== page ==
Scoop out about half a cup of this mixture and put it in into another bowl. This will make about one or two bath bombs (depending on the size of the holes in your muffin tray). You could also use old plastic containers or anything that will hold a shape.
Add the flower petals or body glitter to the base mixture.
In the small glass jar, mix together 6 drops of your scented oil, 5 teaspoons of sweet almond oil and about 10 drops of food colouring.
Gradually pour the oil mixture into the half cup of the base mixture. While wearing rubber gloves, quickly mix it all together. The mixture is ready when it stays together in your hands without crumbling too much.
Spoon the mixture into the muffin tray. Press it down firmly.
You can use the rest of the mixture with other types of scented oil or food colouring to make more bath bombs.
Leave the bombs in the tray to set for a few days.
Carefully up-end your bath bombs to remove them from the moulds.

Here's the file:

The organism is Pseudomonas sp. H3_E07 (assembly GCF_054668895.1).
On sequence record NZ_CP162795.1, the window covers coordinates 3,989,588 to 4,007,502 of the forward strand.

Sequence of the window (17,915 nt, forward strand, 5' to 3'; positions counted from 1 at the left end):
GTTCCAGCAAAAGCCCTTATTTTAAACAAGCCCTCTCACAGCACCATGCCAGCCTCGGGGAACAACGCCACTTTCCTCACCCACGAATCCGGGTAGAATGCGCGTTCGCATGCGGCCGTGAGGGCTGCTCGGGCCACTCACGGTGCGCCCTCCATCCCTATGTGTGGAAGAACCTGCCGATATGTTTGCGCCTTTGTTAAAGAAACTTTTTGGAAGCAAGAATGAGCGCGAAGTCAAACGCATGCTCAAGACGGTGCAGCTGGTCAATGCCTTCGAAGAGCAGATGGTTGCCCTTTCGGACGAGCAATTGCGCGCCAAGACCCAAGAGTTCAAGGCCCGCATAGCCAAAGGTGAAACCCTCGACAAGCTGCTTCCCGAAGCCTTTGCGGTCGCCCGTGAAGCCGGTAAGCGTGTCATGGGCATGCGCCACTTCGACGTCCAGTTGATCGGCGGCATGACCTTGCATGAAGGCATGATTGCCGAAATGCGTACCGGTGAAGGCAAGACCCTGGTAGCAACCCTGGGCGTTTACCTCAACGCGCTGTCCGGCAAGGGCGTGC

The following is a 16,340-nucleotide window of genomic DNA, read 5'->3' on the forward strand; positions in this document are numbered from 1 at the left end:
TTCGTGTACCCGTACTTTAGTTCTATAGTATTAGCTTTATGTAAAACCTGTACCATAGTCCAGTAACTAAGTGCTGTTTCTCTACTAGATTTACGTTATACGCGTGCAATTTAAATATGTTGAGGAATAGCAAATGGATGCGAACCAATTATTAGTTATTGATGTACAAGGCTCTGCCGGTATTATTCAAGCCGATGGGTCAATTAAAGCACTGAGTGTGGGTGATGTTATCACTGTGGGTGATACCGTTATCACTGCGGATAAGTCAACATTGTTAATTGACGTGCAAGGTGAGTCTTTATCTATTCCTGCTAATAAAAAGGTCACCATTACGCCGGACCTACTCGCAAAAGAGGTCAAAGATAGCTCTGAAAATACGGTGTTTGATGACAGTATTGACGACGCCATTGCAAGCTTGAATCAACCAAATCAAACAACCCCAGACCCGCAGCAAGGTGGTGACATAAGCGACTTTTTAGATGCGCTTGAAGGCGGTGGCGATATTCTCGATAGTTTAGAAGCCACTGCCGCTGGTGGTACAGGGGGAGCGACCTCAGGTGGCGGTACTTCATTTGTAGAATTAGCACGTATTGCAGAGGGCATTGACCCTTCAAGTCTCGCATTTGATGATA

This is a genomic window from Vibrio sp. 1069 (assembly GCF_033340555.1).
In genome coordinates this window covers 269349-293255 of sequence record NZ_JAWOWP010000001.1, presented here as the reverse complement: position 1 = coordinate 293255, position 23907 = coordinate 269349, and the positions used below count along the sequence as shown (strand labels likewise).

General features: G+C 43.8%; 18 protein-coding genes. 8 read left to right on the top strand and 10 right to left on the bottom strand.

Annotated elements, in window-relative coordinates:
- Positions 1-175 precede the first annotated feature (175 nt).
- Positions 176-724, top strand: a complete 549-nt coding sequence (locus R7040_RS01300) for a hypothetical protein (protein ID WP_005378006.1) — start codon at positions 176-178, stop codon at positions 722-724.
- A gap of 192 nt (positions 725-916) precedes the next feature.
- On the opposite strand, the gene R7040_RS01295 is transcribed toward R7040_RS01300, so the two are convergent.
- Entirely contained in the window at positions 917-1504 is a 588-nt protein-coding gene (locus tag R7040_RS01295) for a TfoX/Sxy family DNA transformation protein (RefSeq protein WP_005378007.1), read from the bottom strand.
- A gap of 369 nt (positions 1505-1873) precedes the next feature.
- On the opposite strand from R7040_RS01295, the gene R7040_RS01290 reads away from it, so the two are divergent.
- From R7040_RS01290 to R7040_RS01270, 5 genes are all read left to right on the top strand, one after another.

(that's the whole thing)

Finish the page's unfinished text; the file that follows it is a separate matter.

Run a bath, hop in and drop a bomb. Watch it fizzzzzz!
When the bath bomb dissolves in water, there is a chemical reaction between the citric acid and the sodium bicarbonate. The result is called sodium citrate. During the reaction, carbon dioxide is released. This causes the ‘fizzing’ that you see, similar to that in carbonated water.
The sweet almond oil is released during this reaction. It will form a thin layer on your skin which can help to moisturise it. The lavender oil is for fragrance.
How to make sherbet
Follow these instructions to create an acid-base reaction in your mouth!
You will need
To do this activity you will need:
- icing sugar
- citric acid
- bicarbonate soda
- flavoured jelly crystals
- dessert spoon
- small mixing bowl
- small snap lock bag.